The Early Achaean League 900 – 371 BC

Achaean_League_Hemi_Tetrobol_BCD_27.1.xcf
Achaean League triobol, 175-168 BC, McClean 6431-6432. Obverse depicts the god of the League Zeus Homarius, Reverse depicts AX monogram, meaning of the Achaeans.

“The Achaean League seems to have been, on the whole, a rather admirable institution. Its early history and development is, however, somewhat more complicated than I realised…”[1]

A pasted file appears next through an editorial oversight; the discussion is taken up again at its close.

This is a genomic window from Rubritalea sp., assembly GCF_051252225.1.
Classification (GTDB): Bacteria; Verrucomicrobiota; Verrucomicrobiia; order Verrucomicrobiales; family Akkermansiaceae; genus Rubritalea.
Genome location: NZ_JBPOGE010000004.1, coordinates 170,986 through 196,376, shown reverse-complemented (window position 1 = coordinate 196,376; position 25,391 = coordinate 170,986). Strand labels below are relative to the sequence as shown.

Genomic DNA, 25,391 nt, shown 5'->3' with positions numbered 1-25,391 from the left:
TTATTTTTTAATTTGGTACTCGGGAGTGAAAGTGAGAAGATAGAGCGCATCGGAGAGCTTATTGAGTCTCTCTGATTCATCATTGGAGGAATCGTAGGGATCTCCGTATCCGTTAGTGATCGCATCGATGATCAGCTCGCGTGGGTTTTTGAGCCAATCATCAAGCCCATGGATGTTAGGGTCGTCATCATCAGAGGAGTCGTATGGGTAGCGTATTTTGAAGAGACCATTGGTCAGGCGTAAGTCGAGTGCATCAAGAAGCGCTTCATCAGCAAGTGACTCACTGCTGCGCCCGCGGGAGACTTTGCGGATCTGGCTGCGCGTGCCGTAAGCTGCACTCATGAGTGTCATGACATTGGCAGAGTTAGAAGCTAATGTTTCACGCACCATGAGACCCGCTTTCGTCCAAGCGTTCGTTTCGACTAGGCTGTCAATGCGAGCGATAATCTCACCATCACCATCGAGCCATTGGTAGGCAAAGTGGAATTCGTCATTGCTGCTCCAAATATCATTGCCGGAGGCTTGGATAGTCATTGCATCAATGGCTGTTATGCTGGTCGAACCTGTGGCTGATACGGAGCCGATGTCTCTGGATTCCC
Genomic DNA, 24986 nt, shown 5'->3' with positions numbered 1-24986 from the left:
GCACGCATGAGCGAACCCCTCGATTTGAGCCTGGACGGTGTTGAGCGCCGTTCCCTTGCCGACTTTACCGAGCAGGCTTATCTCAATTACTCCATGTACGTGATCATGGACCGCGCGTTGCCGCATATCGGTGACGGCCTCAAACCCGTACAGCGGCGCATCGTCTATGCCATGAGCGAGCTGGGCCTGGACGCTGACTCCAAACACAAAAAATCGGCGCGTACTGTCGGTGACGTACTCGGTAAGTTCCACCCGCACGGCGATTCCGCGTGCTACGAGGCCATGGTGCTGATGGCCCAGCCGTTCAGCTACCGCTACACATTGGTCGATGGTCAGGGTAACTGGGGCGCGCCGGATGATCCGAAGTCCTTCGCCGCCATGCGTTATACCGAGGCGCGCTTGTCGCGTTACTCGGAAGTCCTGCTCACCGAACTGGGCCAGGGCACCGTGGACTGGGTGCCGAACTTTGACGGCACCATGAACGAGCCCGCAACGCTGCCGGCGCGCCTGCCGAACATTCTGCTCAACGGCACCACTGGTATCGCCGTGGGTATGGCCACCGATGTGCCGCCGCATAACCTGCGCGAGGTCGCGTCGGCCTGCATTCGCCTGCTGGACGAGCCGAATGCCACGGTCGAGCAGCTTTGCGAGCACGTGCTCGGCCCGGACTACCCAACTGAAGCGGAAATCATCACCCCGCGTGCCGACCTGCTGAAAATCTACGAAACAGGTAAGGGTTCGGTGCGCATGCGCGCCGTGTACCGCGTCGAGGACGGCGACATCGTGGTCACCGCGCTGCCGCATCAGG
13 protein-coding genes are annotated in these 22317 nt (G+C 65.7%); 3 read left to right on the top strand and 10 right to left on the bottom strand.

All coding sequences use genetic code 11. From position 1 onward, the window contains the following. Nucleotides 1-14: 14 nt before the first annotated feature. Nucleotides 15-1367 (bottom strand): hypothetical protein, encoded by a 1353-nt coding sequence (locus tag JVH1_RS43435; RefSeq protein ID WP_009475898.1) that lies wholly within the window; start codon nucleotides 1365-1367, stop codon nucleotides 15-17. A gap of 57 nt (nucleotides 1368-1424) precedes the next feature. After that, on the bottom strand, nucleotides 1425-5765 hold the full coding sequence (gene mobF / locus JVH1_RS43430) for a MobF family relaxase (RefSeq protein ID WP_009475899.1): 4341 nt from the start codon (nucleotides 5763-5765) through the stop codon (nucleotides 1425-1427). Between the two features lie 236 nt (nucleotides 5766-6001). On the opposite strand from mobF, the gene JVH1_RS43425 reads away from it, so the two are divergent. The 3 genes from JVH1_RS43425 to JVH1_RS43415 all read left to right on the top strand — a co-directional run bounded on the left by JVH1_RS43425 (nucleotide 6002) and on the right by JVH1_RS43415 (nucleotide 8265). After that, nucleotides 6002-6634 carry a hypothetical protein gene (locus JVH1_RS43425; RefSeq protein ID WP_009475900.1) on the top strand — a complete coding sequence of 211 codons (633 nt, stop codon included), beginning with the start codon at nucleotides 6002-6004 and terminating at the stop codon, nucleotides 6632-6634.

The lack of certainty regarding the origins of how the Achaean League formed means most histories of Achaea mention Homer, the lack of poleis in the region until around 500 BC,[2] the federal experiments of the fifth and fourth centuries and then move on to the reformation of the Hellenistic League.[3] I want to examine the earliest period, for it is key to understanding how the Hellenistic Achaean League was able to expand into the whole of the Peloponnese because of the use of a collective Achaean identity as a unifying factor. I am going to argue that there is no continuity between the various federal experiments the Achaeans undertook, but that the continuity lies in the idea of shared community or the Achaean ethnos. This chapter will examine multiple types of evidence from a large period – the 10th to the early 4th centuries BC – to build a picture of how the Achaean identity was created to link them back to the Homeric Age and the genesis of the Hellenes themselves. It was a combination of this unique use of their heritage and the late blooming of the polis in Achaea that led to the stability and strengths of the Hellenistic Achaean League.